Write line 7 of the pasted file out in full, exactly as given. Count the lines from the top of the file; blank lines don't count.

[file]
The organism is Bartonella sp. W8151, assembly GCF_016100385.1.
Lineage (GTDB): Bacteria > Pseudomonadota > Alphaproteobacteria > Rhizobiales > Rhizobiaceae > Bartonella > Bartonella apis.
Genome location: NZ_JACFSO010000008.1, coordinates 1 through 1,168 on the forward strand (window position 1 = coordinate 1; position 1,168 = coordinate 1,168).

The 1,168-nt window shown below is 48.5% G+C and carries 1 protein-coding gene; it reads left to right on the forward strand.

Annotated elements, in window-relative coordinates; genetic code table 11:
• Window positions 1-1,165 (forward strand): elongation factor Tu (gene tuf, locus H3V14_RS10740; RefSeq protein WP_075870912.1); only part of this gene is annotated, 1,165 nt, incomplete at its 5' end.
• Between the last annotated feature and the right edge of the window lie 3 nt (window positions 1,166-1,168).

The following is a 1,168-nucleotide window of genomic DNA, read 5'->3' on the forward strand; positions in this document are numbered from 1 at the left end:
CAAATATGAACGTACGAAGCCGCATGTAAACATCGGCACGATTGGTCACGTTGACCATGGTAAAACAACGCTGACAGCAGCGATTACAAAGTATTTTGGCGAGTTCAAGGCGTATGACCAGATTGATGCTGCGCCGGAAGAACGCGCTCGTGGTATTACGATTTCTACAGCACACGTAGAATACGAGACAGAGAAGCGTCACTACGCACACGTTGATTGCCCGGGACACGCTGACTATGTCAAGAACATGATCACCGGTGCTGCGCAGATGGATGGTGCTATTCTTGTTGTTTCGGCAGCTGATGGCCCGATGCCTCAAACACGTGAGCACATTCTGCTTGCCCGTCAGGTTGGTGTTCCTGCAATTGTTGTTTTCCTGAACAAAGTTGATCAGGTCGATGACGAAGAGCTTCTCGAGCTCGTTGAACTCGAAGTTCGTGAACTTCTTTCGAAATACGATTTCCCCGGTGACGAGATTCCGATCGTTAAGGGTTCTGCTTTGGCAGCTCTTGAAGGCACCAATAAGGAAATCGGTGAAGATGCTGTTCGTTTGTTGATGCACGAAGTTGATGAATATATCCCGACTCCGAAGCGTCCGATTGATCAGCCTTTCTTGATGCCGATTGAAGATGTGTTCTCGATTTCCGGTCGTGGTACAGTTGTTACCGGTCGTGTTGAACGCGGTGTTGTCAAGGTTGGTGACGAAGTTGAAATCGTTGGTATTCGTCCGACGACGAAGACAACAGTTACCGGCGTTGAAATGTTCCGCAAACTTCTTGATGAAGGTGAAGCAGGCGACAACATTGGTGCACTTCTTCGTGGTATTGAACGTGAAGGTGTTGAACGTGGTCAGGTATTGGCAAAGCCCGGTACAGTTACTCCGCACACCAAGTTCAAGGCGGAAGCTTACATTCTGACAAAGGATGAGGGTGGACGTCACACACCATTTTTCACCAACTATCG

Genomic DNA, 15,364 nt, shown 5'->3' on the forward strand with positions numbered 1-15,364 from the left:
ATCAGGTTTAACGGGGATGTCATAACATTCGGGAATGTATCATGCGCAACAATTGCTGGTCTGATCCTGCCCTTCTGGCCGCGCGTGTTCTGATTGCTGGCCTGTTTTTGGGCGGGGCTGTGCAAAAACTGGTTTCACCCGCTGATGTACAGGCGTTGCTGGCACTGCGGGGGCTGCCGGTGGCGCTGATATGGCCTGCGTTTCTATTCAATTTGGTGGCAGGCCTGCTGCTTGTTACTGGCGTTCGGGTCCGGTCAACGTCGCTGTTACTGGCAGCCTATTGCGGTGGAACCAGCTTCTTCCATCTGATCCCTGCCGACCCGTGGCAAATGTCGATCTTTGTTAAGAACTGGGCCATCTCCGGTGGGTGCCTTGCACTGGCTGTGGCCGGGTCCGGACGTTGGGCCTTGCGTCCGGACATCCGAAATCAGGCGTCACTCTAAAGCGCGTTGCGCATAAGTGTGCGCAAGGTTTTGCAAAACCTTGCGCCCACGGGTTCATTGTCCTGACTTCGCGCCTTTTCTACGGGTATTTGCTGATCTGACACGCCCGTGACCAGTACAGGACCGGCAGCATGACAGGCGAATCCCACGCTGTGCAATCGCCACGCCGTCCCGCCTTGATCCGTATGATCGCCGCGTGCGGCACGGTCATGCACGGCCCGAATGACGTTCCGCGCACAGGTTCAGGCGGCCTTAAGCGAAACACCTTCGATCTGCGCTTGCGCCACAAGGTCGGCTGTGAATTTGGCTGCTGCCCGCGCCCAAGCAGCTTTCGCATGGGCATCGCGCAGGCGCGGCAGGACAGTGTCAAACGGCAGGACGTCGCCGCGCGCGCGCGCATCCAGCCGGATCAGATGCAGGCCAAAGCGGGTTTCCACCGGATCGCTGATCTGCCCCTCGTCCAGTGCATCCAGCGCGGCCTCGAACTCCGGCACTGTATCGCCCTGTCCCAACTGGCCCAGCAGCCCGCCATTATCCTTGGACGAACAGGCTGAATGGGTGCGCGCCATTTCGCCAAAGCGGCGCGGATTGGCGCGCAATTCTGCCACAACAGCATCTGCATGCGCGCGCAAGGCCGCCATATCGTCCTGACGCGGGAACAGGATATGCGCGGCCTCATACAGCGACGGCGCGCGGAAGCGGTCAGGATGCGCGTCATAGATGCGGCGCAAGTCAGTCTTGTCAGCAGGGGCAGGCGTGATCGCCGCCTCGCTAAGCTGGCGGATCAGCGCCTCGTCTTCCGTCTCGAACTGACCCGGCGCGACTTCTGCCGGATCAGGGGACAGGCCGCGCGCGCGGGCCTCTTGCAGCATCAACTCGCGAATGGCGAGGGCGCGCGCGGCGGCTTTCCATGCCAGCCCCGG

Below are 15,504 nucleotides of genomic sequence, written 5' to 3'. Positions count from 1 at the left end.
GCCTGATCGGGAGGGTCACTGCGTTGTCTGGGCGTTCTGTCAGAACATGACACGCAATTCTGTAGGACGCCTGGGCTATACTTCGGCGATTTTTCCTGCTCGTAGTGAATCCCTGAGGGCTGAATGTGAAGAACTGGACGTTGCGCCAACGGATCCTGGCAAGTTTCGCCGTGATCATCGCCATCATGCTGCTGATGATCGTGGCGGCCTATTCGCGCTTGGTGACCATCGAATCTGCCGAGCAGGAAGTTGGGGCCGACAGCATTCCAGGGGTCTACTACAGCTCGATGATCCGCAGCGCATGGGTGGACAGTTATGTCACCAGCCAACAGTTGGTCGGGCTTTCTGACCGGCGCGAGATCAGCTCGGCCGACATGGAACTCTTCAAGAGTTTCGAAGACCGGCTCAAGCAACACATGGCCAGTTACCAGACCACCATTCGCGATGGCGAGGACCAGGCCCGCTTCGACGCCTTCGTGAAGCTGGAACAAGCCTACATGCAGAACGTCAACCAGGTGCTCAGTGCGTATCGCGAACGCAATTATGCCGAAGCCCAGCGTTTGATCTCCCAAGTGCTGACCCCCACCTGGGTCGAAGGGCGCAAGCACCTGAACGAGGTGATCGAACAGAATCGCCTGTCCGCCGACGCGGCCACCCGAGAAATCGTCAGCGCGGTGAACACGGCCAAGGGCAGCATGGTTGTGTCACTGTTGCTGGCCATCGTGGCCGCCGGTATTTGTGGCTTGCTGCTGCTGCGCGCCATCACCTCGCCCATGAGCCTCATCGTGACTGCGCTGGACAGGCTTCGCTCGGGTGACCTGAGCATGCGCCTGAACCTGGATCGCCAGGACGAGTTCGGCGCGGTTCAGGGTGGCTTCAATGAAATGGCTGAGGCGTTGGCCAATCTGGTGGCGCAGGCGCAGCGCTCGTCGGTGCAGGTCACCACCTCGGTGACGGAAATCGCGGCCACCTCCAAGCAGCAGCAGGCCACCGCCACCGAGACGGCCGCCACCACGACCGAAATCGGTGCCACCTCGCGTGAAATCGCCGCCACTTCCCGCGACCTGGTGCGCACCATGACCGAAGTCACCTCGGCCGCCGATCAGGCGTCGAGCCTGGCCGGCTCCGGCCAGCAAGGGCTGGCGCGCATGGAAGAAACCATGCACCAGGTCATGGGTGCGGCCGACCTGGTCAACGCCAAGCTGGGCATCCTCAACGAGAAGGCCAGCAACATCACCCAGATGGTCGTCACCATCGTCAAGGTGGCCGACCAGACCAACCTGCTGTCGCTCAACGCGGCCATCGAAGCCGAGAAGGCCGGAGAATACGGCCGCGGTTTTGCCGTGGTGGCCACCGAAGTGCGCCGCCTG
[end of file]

• Between the last annotated feature and the right edge of the window lie 3 nt (window positions 1,166-1,168).